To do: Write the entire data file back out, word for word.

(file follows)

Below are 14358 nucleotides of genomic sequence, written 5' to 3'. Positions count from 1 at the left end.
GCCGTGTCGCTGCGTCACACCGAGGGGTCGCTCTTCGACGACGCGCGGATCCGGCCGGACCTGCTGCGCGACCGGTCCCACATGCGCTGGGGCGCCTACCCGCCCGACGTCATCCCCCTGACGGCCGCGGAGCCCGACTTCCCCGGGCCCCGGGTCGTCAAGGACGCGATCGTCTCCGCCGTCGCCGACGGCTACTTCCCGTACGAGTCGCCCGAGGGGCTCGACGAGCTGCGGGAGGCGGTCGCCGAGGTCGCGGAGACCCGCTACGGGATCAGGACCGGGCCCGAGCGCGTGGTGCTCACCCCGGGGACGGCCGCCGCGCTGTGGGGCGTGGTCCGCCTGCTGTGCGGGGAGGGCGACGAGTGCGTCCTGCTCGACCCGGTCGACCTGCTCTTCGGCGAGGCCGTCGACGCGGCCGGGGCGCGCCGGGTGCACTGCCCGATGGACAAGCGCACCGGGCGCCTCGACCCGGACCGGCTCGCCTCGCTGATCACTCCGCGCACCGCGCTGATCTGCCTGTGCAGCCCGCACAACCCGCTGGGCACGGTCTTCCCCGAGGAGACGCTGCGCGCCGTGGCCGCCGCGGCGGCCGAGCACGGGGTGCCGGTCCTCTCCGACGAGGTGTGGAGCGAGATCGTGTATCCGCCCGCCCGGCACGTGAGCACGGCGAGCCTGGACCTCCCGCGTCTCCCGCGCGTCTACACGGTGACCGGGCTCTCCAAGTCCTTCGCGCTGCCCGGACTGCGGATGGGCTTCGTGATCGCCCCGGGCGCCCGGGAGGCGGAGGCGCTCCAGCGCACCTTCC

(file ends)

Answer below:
Below are 14358 nucleotides of genomic sequence, written 5' to 3'. Positions count from 1 at the left end.
GCCGTGTCGCTGCGTCACACCGAGGGGTCGCTCTTCGACGACGCGCGGATCCGGCCGGACCTGCTGCGCGACCGGTCCCACATGCGCTGGGGCGCCTACCCGCCCGACGTCATCCCCCTGACGGCCGCGGAGCCCGACTTCCCCGGGCCCCGGGTCGTCAAGGACGCGATCGTCTCCGCCGTCGCCGACGGCTACTTCCCGTACGAGTCGCCCGAGGGGCTCGACGAGCTGCGGGAGGCGGTCGCCGAGGTCGCGGAGACCCGCTACGGGATCAGGACCGGGCCCGAGCGCGTGGTGCTCACCCCGGGGACGGCCGCCGCGCTGTGGGGCGTGGTCCGCCTGCTGTGCGGGGAGGGCGACGAGTGCGTCCTGCTCGACCCGGTCGACCTGCTCTTCGGCGAGGCCGTCGACGCGGCCGGGGCGCGCCGGGTGCACTGCCCGATGGACAAGCGCACCGGGCGCCTCGACCCGGACCGGCTCGCCTCGCTGATCACTCCGCGCACCGCGCTGATCTGCCTGTGCAGCCCGCACAACCCGCTGGGCACGGTCTTCCCCGAGGAGACGCTGCGCGCCGTGGCCGCCGCGGCGGCCGAGCACGGGGTGCCGGTCCTCTCCGACGAGGTGTGGAGCGAGATCGTGTATCCGCCCGCCCGGCACGTGAGCACGGCGAGCCTGGACCTCCCGCGTCTCCCGCGCGTCTACACGGTGACCGGGCTCTCCAAGTCCTTCGCGCTGCCCGGACTGCGGATGGGCTTCGTGATCGCCCCGGGCGCCCGGGAGGCGGAGGCGCTCCAGCGCACCTTCC